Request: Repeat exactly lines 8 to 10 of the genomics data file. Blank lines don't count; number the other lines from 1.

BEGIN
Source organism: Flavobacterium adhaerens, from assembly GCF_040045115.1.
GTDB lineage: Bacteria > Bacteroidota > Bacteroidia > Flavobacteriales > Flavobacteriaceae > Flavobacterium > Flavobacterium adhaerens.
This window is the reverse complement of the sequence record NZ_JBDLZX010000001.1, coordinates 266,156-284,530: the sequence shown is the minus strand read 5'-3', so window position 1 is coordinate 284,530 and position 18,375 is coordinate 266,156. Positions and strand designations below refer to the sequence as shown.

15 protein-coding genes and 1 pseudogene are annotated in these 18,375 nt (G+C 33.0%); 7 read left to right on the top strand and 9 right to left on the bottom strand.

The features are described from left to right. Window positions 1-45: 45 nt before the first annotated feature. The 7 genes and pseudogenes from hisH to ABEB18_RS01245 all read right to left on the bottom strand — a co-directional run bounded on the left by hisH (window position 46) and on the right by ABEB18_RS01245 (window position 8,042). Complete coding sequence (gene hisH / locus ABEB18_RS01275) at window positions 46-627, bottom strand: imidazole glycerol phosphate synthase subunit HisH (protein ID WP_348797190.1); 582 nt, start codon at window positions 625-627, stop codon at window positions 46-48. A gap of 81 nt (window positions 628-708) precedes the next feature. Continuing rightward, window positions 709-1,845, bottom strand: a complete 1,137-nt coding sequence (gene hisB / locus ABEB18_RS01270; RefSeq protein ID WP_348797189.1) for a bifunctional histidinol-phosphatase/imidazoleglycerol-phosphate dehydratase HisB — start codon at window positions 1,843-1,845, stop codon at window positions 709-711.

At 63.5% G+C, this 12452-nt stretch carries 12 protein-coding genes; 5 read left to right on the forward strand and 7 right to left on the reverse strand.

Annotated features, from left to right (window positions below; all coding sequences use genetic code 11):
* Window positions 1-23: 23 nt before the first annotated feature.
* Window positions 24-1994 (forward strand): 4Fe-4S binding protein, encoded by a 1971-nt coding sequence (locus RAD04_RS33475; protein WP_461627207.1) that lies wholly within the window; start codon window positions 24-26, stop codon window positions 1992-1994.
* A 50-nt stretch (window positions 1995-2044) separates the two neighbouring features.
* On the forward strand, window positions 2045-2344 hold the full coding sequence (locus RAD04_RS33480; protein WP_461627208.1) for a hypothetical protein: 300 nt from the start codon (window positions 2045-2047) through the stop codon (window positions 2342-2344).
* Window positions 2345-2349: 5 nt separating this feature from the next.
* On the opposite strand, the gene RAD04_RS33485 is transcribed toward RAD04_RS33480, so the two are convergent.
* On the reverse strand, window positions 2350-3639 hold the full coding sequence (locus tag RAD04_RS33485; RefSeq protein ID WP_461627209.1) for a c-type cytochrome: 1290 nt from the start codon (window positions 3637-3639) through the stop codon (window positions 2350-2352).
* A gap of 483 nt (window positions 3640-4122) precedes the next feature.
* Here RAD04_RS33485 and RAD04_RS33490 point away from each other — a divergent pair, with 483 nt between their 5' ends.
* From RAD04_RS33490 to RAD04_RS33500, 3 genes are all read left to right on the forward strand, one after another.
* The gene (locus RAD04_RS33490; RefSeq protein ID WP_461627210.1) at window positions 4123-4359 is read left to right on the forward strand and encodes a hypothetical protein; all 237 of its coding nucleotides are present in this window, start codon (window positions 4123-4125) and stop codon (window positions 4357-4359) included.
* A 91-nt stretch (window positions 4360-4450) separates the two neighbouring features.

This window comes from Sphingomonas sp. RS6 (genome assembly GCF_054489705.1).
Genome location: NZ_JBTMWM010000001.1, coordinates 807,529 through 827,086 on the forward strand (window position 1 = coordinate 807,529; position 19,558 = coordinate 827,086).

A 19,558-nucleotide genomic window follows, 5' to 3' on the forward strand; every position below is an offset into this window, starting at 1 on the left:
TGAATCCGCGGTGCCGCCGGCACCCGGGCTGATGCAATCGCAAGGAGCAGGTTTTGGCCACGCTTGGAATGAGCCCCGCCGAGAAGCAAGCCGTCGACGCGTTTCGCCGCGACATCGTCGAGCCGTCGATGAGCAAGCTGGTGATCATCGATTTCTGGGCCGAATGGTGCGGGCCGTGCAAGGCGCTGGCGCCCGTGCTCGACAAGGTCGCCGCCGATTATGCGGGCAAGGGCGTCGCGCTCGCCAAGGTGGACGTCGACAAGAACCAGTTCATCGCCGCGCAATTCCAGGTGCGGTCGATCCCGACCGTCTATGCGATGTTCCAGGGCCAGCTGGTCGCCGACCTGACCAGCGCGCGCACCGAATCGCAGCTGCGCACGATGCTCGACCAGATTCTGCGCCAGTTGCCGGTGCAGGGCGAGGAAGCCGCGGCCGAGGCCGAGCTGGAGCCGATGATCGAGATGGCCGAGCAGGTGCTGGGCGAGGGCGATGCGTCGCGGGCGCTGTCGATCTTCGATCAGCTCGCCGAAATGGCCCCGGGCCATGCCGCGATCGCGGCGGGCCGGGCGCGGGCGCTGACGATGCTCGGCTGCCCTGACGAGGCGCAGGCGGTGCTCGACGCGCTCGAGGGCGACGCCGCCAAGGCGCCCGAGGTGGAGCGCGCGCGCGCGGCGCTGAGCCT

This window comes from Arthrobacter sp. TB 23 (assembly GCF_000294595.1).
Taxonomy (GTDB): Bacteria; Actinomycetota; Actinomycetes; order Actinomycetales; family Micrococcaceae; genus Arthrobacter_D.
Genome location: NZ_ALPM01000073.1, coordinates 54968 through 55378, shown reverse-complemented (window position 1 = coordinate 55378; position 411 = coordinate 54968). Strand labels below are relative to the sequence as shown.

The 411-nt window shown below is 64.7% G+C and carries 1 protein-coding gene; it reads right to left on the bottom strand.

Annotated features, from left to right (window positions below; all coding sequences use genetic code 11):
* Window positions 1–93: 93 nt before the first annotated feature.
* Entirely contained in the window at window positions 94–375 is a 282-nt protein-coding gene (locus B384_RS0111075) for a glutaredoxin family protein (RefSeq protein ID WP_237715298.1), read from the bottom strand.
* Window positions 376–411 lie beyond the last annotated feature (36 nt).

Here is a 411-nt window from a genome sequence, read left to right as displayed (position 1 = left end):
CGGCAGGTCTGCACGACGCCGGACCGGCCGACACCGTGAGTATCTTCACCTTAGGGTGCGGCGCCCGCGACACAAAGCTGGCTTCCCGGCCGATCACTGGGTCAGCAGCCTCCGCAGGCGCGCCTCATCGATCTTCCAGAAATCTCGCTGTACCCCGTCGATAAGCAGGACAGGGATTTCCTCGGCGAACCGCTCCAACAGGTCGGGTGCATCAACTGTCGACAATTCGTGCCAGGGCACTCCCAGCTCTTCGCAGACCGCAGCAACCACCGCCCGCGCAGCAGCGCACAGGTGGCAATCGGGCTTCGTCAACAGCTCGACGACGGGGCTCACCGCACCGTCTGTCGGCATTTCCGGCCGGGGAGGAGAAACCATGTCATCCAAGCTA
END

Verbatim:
* Window positions 1-23: 23 nt before the first annotated feature.
* Window positions 24-1994 (forward strand): 4Fe-4S binding protein, encoded by a 1971-nt coding sequence (locus RAD04_RS33475; protein WP_461627207.1) that lies wholly within the window; start codon window positions 24-26, stop codon window positions 1992-1994.
* A 50-nt stretch (window positions 1995-2044) separates the two neighbouring features.